For this church:
As one of his many improvements to the church, the Rev Robert Miles set up a committee to raise money for the erection of the church clock. A plaque in the base of the tower reads:
The clock is mounted on a cast-iron flat bed and has three gear trains (hands, hour strike and quarter chimes) and a pin escapement mechanism. When it was first installed the clock was powered, like most turret clocks of the era, by large weights which descended for most of the height of the tower and had to be laboriously wound up at least once a week.
The clock mechanism was brought to ground level for refurbishment, along with the bells, when the tower maintenance was carried out in 1922.
In 1976, as part of the 750th anniversary celebrations of the church, the clock was restored and an automatic electric winding mechanism introduced, which is still in use. Another plaque on the wall reads:
and a small plaque on the clock mechanism itself states that the work was carried out by John Smith & Sons of Derby, though that gives the date as 1975.
When the clock had first been installed some of the oak beams supporting the ringing room floor had been cut short to make room for the weights. When the mechanism was electrified these beams were not restored. This meant that the floor was supporting the beams rather than vice versa, and the floor eventually began to show signs of weakness. It had to be strengthened in 2003.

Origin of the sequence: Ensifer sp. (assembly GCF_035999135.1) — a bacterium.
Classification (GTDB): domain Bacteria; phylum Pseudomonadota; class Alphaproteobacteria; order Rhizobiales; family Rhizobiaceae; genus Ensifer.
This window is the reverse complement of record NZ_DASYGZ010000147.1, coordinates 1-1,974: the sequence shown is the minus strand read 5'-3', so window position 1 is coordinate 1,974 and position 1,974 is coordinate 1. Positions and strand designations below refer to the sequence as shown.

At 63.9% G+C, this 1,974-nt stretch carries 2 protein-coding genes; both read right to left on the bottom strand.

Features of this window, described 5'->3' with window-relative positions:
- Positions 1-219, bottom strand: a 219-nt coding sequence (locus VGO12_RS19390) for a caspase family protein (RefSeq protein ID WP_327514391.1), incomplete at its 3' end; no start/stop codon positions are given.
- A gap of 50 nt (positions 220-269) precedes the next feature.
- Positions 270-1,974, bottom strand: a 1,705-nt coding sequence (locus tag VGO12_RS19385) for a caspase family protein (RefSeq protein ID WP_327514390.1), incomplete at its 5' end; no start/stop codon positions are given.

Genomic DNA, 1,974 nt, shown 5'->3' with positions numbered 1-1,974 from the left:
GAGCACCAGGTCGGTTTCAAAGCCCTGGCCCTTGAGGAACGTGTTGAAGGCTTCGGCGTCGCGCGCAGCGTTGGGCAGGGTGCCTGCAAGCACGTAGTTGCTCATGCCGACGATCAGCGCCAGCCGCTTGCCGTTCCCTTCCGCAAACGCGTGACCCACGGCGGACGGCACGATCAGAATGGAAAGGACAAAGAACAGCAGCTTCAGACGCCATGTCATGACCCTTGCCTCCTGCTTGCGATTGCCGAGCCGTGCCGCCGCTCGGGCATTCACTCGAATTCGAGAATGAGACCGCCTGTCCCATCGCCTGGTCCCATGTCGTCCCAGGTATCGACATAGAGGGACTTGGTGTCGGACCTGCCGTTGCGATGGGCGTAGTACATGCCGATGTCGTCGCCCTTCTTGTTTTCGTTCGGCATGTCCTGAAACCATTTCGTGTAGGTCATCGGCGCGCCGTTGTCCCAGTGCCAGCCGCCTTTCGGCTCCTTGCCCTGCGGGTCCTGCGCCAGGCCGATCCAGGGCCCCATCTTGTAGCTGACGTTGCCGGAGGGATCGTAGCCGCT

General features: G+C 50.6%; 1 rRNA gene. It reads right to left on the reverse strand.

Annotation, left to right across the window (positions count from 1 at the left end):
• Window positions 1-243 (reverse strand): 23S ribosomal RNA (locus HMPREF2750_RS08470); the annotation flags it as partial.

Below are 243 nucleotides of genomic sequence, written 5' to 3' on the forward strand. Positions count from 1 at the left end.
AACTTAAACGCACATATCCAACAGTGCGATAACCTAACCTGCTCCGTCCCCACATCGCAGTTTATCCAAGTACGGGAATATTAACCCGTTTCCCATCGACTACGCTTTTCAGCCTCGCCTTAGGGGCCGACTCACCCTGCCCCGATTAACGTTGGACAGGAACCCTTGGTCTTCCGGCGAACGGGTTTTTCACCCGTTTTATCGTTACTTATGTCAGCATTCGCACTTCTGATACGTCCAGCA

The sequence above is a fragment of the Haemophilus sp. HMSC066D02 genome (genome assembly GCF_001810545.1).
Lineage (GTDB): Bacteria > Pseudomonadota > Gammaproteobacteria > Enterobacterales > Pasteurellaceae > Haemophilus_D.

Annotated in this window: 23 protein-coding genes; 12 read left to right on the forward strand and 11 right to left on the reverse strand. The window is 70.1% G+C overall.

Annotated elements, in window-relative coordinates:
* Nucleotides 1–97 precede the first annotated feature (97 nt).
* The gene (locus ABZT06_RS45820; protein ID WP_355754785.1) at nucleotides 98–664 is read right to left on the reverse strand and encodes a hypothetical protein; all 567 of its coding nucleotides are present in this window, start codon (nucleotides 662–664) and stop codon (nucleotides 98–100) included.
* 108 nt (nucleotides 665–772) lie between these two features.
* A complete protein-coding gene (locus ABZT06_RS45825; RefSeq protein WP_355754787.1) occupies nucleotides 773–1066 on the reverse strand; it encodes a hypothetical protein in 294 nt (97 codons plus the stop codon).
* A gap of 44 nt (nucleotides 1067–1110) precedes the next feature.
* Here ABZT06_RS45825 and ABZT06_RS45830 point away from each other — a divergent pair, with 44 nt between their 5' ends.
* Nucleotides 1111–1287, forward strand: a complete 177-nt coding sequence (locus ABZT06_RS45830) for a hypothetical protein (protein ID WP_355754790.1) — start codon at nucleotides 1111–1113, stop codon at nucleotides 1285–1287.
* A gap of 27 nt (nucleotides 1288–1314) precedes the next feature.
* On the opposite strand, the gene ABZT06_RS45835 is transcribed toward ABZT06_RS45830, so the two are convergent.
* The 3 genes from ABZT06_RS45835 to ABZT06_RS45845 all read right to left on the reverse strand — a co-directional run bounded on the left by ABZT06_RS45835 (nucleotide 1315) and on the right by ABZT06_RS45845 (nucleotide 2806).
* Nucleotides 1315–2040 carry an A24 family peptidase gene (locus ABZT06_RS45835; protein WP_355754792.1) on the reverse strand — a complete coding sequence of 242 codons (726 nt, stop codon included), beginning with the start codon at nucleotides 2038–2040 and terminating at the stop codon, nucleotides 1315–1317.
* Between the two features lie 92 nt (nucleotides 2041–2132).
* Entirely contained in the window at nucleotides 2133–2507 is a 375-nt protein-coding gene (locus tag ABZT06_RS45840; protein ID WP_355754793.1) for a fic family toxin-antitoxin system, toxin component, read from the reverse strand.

The clock is located on the top level of the tower. This is rather unusual in that it places it above the level of the bells. This naturally gives it greater visibility, but leads to certain complications in connecting to the bells for the chimes. When the clock was first installed there was only a ring of six bells, and certain shortcuts were taken in connecting the clock to the bells. This means that one of the chiming hammers is on the “wrong” bell, and the Westminster Chimes sound out of tune.
The clock faces were originally painted black, but in 1976 they were repainted using a very pale blue. The painting was carried out by a man lowered from the tower parapet on the top of a kitchen table suspended by ropes. The change of colour led to far more controversy than any health and safety implications of the painting method!
A few years ago the faces were again showing signs of deterioration and, with help from the Friends of Bingham Parish Church and the wider community, in 2008 they were repainted in a deeper blue, and the figures and hands regilded. This time the workmen used a more conventional access method!
There are known to have been other clocks in the church tower before the current one. In 1775 a lightning bolt struck the tower and damaged the clock. In addition there is a line drawing of the church by Samuel Hieronymus Grimm and dating from around 1775 which shows a lozenge-shaped structure about half-way up the tower which looks very like a clock face. This is also visible on Throsby’s drawing of the 1790s. It is just possible to make out a patch on the wall of the tower (to the top right of one of the current windows) would could have been the site of this former clock.
There is also a painting of the church dating from 1855. This shows a clock face on the south side of the tower in much the same position as one of the current clock faces; there is, however, no clock face shown on the western side. This suggests that the current clock may be the third clock to have been in Bingham church tower.